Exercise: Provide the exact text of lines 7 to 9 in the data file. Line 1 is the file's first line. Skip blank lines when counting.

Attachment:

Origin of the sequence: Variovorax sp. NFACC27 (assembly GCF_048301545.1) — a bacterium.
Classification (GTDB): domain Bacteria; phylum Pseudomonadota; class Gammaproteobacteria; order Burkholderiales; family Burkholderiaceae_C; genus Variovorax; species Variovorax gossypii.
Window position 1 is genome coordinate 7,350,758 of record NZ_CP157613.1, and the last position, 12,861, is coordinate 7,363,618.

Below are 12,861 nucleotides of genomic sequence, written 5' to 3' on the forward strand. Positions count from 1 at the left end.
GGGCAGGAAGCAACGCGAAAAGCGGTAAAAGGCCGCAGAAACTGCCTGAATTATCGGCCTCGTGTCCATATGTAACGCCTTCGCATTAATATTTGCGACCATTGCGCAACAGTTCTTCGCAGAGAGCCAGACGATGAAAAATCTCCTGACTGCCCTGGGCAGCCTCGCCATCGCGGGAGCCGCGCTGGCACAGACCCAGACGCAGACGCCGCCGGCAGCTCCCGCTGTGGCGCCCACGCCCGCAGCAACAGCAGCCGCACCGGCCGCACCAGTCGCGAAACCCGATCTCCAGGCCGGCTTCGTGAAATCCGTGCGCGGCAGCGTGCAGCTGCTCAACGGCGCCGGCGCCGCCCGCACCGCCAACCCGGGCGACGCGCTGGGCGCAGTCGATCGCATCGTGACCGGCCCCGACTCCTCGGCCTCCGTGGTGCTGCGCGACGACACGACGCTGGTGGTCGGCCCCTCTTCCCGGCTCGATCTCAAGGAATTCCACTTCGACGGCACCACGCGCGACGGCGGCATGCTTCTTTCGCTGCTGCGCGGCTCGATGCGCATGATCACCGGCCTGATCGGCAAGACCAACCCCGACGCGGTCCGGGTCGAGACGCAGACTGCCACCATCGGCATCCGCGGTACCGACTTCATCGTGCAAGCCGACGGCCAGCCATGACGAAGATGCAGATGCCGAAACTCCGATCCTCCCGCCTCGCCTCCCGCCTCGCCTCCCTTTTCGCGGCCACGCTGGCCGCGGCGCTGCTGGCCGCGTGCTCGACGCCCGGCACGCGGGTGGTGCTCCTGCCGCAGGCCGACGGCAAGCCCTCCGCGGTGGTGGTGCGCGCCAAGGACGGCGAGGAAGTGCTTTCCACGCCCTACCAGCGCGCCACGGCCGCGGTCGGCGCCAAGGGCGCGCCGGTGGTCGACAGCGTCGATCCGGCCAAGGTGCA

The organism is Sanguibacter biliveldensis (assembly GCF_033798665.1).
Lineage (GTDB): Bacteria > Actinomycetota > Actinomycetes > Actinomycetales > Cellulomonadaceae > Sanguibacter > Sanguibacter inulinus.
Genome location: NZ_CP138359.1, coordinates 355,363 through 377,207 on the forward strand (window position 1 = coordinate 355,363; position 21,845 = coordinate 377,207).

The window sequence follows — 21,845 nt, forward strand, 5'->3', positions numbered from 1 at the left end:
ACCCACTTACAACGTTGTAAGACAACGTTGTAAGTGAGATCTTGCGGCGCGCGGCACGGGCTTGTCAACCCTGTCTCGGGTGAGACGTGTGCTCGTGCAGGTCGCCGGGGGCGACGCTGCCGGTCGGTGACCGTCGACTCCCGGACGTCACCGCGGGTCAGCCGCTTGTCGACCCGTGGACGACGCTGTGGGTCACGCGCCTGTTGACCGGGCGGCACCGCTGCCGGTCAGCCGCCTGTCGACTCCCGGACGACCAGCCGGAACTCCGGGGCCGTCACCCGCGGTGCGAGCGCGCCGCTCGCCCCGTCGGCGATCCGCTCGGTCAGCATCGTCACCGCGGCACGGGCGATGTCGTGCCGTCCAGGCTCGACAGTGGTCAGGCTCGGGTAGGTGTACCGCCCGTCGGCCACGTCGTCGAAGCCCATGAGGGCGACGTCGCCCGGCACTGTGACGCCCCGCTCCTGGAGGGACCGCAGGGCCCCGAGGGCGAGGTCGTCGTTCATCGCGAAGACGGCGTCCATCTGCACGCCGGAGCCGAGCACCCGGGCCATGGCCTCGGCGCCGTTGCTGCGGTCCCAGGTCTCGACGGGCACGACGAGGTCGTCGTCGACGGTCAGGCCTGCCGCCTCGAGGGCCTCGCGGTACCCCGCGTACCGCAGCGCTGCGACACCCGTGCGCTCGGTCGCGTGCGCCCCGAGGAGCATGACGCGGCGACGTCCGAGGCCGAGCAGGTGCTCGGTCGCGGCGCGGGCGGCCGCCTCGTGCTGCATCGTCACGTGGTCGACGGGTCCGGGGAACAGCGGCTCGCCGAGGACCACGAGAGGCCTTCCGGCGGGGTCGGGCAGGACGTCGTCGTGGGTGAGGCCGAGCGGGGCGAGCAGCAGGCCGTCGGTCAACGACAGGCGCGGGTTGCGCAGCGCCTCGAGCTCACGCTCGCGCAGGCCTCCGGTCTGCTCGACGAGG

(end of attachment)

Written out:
Lineage (GTDB): Bacteria > Actinomycetota > Actinomycetes > Actinomycetales > Cellulomonadaceae > Sanguibacter > Sanguibacter inulinus.
Genome location: NZ_CP138359.1, coordinates 355,363 through 377,207 on the forward strand (window position 1 = coordinate 355,363; position 21,845 = coordinate 377,207).

The window sequence follows — 21,845 nt, forward strand, 5'->3', positions numbered from 1 at the left end: